Saturday, February 15, 2003

I attended the anti-war demo in New York, briefly. It wasn’t a march, as you probably know; the city insisted that a procession past the UN was unacceptable. I’m somewhat baffled by that, and sorry that a judge agreed. The result was that some demonstrators were penned into blocks of First Avenue, unable to see the speakers, and able to hear them only if someone nearby had a radio tuned to a live broadcast; meanwhile, other demonstrators made slow (or no) progress down Second and Third Avenues because they couldn’t find the cross streets kept open by the police that provided access to First, and yet others wandered cross streets or the avenues west of Third because they’d given up trying to get to First. All this meant that instead of being in one orderly line, we were spread across a fairly large expanse of the city -- surely we couldn’t have been less of a burden for the cops that way. This also meant that when you hear the crowd estimates, you’re not getting a true sense of how many people wanted to be part of the main demo.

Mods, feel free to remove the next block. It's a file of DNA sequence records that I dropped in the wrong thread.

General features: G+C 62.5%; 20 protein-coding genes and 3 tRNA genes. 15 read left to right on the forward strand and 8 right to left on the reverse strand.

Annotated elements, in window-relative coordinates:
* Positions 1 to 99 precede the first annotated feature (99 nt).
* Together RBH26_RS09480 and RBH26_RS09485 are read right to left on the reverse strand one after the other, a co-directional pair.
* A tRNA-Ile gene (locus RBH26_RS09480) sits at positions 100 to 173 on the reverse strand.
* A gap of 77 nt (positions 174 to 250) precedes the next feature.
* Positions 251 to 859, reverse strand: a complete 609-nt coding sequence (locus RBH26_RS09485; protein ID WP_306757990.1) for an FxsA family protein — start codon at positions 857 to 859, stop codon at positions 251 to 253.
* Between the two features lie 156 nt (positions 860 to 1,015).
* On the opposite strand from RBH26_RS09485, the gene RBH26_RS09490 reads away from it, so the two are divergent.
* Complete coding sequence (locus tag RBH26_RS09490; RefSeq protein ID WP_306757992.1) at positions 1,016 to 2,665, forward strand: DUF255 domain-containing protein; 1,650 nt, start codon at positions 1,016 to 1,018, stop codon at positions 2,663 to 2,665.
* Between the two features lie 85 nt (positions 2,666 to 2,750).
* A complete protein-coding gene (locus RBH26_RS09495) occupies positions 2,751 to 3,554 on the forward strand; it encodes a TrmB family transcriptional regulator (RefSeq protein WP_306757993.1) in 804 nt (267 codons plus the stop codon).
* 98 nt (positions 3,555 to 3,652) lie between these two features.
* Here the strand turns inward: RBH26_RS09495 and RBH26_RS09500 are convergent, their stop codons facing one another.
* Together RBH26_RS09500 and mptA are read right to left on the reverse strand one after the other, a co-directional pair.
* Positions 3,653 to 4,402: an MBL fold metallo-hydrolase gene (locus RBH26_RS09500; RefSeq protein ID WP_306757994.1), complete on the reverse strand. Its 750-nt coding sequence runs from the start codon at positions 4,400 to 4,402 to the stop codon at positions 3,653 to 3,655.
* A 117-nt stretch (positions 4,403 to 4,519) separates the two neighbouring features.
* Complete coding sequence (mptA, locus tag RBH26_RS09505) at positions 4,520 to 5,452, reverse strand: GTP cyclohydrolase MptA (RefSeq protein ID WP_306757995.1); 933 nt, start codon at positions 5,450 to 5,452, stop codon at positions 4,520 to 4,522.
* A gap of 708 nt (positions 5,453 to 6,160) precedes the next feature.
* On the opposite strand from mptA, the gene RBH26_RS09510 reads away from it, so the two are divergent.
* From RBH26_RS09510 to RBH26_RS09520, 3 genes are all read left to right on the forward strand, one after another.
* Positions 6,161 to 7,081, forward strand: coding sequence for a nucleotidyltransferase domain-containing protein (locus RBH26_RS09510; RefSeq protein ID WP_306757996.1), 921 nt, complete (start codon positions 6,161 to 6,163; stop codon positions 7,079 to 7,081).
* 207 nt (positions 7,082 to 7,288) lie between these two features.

In the wake of the last major anti-war demonstration, much was written about the moral responsibility of demonstrators to have subjected the organizers of the demo to a complete background check. I argued at the time that demonstrations are about what demonstrators think they’re about; people show up to make their own case and not to sign on to the oddnesses and quirks of organizers’ agendas. Stuck on a First Avenue block in at 66th Street, nearly a mile from the stage, and barely able to hear the speakers as their words were broadcast on a radio nearby, I realized that this demo belonged to the demonstrators even more than others I’ve attended -- it was just us there; our presence said, We’re here and we’re against this war and there are a lot of us. That’s pretty much all we can say in large numbers; we can write letters and maintain Weblogs and do many other things on our own or in small groups, but when we make a show of our raw numbers, the message inevitably becomes a simple, basic one: Turn on CNN. See all those people on First Avenue photographed from the helicopter? All those people oppose the war. That’s it. What else do you want to know? Read books and magazines and blogs if you want more details -- and remember that our individual lines of reason won’t agree in all particulars.

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